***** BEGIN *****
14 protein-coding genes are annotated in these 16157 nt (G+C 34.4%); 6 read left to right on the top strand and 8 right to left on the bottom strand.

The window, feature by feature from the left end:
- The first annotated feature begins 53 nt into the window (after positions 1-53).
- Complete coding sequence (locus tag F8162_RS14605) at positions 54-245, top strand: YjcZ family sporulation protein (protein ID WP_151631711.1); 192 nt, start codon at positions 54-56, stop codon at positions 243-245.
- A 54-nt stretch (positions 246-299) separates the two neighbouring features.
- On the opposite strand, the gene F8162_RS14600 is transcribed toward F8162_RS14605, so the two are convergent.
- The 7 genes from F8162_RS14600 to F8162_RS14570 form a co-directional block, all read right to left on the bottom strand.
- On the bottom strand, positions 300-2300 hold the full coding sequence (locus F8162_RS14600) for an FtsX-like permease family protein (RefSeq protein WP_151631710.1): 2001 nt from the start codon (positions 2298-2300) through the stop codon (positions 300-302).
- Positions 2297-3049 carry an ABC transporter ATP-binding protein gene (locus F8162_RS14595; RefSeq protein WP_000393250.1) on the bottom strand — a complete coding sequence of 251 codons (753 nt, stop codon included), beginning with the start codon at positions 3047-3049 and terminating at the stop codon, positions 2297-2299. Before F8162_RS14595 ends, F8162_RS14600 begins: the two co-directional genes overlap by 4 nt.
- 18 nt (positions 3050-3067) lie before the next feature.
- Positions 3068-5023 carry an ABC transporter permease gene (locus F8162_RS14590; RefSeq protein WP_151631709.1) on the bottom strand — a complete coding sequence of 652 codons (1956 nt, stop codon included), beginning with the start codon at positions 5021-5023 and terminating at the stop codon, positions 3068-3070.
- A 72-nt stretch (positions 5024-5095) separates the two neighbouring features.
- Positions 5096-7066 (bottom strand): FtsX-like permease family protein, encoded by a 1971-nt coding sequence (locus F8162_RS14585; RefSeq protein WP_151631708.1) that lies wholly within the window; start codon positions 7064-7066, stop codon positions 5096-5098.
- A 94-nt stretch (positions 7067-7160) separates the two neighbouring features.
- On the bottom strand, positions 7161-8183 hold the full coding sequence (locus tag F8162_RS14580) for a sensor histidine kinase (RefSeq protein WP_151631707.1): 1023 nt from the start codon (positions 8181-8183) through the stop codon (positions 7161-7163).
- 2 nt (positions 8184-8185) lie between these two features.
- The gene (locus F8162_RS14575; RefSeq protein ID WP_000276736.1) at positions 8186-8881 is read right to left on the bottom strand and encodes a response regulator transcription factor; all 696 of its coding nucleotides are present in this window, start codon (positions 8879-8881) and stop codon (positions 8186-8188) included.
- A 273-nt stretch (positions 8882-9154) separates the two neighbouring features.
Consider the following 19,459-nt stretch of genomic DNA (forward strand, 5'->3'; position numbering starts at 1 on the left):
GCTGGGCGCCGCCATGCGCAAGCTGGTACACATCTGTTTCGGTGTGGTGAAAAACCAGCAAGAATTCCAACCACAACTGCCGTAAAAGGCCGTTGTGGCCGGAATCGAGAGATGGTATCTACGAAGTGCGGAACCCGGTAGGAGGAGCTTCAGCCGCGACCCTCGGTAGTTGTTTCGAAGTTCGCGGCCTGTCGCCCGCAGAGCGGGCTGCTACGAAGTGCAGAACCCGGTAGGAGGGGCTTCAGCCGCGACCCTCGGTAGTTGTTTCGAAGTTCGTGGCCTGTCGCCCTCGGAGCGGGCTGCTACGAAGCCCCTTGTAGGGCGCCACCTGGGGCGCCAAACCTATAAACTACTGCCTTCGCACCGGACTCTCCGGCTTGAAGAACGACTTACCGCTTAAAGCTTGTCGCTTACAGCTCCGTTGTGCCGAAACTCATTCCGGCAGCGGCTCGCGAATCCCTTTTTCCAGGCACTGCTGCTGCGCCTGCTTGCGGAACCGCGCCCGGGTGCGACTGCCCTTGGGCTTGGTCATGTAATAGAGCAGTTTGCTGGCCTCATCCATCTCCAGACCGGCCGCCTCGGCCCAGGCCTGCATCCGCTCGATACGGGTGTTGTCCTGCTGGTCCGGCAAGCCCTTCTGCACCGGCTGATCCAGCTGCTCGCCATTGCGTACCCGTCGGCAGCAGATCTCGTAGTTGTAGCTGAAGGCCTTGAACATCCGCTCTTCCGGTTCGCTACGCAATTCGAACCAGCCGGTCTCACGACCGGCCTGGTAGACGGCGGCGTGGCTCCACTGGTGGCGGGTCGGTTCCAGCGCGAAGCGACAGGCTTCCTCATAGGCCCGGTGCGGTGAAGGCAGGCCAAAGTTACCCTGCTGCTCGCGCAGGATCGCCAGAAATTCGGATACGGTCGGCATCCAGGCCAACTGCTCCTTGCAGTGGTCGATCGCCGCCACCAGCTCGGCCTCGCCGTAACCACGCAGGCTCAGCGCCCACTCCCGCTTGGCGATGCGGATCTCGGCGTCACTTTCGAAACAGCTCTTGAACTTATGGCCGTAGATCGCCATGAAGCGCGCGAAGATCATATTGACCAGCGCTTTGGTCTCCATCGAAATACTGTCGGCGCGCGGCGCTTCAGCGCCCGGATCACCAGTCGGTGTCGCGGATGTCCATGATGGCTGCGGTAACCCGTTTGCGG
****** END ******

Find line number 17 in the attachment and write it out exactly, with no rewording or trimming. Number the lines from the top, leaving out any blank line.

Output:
- The gene (locus F8162_RS14575; RefSeq protein ID WP_000276736.1) at positions 8186-8881 is read right to left on the bottom strand and encodes a response regulator transcription factor; all 696 of its coding nucleotides are present in this window, start codon (positions 8879-8881) and stop codon (positions 8186-8188) included.